ELECTRIC VEHICLES: Ford unveils its electric F-150 pickup truck, which has the potential to convert a new class of drivers to electric vehicles based on its features and price. (Grist)

ALSO:
• Ford also announces partnerships with a South Korean battery company and solar installer Sunrun as it prepares to ramp up electric vehicle production. (Reuters, Solar Power World)
As California weighs an electric vehicle requirement for rideshare services, a driver advocate worries it will be a “green badge of honor” for the companies while low-income drivers shoulder the cost. (CalMatters)

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GRID:
• Texas lawmakers repeatedly ignored warnings about electric grid vulnerabilities, making decisions that experts say increased the risk from weather-related emergencies. (Houston Chronicle)
• February’s winter storm cost power companies more than $10 billion, largely from skyrocketing fuel prices and purchasing supplemental power. (S&P Global)

PIPELINES:
• Colonial Pipeline’s CEO says the company paid a $4.4 million ransom to hackers because it was unsure how severe the attack was or how long it would take to restore service. (Associated Press; Wall Street Journal, subscription)
• Energy Secretary Jennifer Granholm tells a House committee the U.S. has “inadequate” pipeline security standards. (The Hill)
• House science committee leaders request a hearing with the Department of Energy regarding its Colonial Pipeline ransomware attack response. (The Hill)

OIL & GAS:
• Democratic Rep. Katie Porter, who heads the House Natural Resource Committee’s oversight arm, chastises oil executives after they decline to appear at a hearing regarding their “misuse of taxpayer dollars.” (The Hill)
A state-commissioned analysis finds it would cost $8.38 billion to clean up New Mexico’s oil and gas infrastructure, but the state only has about $200 million in bonds to pay for it. (New Mexico Political Report)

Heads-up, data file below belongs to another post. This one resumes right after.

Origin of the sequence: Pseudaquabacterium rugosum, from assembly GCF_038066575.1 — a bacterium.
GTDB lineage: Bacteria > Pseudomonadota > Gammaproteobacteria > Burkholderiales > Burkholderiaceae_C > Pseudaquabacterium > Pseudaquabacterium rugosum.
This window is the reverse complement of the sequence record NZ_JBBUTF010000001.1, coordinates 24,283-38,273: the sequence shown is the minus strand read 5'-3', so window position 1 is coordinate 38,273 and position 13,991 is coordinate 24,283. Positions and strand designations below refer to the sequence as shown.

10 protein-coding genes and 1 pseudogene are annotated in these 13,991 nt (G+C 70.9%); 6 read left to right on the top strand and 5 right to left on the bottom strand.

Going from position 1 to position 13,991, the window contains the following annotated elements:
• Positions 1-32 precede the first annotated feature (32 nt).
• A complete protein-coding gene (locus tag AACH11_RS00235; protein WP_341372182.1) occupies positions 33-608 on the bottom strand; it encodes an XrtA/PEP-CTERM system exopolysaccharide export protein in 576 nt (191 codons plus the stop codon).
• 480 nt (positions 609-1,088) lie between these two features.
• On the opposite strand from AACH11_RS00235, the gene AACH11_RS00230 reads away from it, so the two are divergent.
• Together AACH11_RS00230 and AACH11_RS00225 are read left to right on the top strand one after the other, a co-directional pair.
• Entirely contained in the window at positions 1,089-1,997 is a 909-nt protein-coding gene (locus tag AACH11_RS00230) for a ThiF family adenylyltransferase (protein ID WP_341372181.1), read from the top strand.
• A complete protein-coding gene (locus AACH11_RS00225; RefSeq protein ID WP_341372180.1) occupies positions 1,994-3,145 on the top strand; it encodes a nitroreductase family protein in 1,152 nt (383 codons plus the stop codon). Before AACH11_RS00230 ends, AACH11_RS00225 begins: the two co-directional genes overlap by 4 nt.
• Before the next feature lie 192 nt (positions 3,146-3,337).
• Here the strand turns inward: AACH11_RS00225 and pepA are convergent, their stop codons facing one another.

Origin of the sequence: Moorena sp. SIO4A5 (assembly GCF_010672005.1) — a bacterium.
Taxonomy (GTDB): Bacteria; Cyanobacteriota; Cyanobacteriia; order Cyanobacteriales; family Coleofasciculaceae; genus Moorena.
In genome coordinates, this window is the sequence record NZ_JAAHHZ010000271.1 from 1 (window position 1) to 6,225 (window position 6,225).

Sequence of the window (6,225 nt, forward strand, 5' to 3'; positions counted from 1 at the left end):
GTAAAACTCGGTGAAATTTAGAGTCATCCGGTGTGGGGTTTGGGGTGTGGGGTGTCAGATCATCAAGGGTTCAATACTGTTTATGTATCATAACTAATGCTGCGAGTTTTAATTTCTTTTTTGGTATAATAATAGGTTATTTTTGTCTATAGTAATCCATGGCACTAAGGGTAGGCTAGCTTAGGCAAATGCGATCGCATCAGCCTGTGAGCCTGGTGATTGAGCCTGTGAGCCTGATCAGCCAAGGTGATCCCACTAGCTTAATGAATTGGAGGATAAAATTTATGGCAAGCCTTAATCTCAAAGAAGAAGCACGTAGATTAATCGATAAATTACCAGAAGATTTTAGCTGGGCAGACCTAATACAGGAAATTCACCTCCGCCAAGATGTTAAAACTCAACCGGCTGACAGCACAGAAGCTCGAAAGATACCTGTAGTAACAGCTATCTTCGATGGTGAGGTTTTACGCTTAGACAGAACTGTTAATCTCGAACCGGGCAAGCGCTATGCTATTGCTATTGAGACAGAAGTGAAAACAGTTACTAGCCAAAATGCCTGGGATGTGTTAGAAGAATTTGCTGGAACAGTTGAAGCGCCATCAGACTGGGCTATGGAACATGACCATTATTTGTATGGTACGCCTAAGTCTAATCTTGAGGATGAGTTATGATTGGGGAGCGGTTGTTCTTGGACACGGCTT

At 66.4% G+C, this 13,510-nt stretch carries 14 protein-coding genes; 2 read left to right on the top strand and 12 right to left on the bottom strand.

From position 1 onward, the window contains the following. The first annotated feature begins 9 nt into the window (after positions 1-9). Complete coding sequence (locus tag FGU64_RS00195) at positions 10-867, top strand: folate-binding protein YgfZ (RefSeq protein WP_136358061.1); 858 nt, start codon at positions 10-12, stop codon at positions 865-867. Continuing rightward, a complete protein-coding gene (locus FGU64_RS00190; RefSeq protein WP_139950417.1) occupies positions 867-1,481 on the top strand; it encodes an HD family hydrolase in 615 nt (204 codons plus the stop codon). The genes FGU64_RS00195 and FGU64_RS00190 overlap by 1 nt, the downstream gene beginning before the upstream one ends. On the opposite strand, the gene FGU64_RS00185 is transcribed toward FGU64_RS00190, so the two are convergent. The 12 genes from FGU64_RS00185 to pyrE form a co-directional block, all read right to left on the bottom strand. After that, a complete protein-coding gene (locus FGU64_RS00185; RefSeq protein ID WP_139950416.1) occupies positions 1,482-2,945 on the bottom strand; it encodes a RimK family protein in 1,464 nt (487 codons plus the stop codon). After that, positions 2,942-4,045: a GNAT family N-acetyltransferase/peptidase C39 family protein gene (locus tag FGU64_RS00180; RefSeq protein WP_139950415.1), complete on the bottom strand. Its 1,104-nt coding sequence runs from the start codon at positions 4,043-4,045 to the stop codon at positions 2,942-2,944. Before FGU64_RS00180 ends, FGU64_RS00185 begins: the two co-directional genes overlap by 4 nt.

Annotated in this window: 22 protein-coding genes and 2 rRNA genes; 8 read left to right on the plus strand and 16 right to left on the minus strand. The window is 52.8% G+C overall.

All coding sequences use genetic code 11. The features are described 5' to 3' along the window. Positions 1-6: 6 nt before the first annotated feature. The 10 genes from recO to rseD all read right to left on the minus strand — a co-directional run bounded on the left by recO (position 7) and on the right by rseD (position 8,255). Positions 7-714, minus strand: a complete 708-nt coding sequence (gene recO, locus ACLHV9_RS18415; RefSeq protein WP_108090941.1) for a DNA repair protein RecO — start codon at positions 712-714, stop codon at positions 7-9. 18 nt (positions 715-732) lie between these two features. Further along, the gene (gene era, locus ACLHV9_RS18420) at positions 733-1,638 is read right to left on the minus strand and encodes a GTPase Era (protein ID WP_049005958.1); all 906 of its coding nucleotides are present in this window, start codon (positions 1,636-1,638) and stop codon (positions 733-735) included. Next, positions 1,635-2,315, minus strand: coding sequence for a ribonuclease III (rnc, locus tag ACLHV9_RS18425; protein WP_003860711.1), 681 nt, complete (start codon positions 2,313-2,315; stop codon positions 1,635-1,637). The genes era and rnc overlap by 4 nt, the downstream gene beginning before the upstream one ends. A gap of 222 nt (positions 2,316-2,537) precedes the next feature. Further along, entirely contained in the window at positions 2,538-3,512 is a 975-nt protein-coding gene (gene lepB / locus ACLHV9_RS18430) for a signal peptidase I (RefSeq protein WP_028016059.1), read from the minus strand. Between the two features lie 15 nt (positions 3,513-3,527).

• Activists and officials across New England disagree on whether the region needs the controversial Weymouth compressor station’s natural gas output. (Energy News Network)

SOLAR: The Tennessee Valley Authority announces a partnership to build a 150 MW solar farm in Tennessee that will power a Facebook data center. (WATN)

NUCLEAR: New York utility regulators decide Holtec International can buy the Indian Point nuclear plant in order to shut down and remediate the site and its already decommissioned generating units. (Rockland/Westchester Journal News)

COAL: An Appalachian think tank reports the cost of reclaiming old coal mines across the country could come close to $26 billion. (Daily Yonder)

STORAGE: The Lawrence Berkeley National Laboratory researchers study whether batteries should be placed near clean power sources or concentrated grids to maximize their value. (Utility Dive)

OFFSHORE WIND: Ørsted, Eversource, and a maritime monitoring contractor plan to use local fishing crews to map out navigable routes around the utility’s planned wind farms along the East Coast. (Providence Business News)

CLIMATE: The Biden administration rehires the former head of a federal climate research program who was removed by the Trump administration. (New York Times)

COMMENTARY:
• The Colonial Pipeline cyberattack was enabled in part by a business culture that has resisted efforts to maintain robust cybersecurity standards, writes a journalist. (The New Yorker)
• The IEA’s Net Zero report should “bolster arguments” that worldwide net zero goals are “unrealistic” and would result in a massive economic crash, a columnist and energy analyst argues. (Forbes)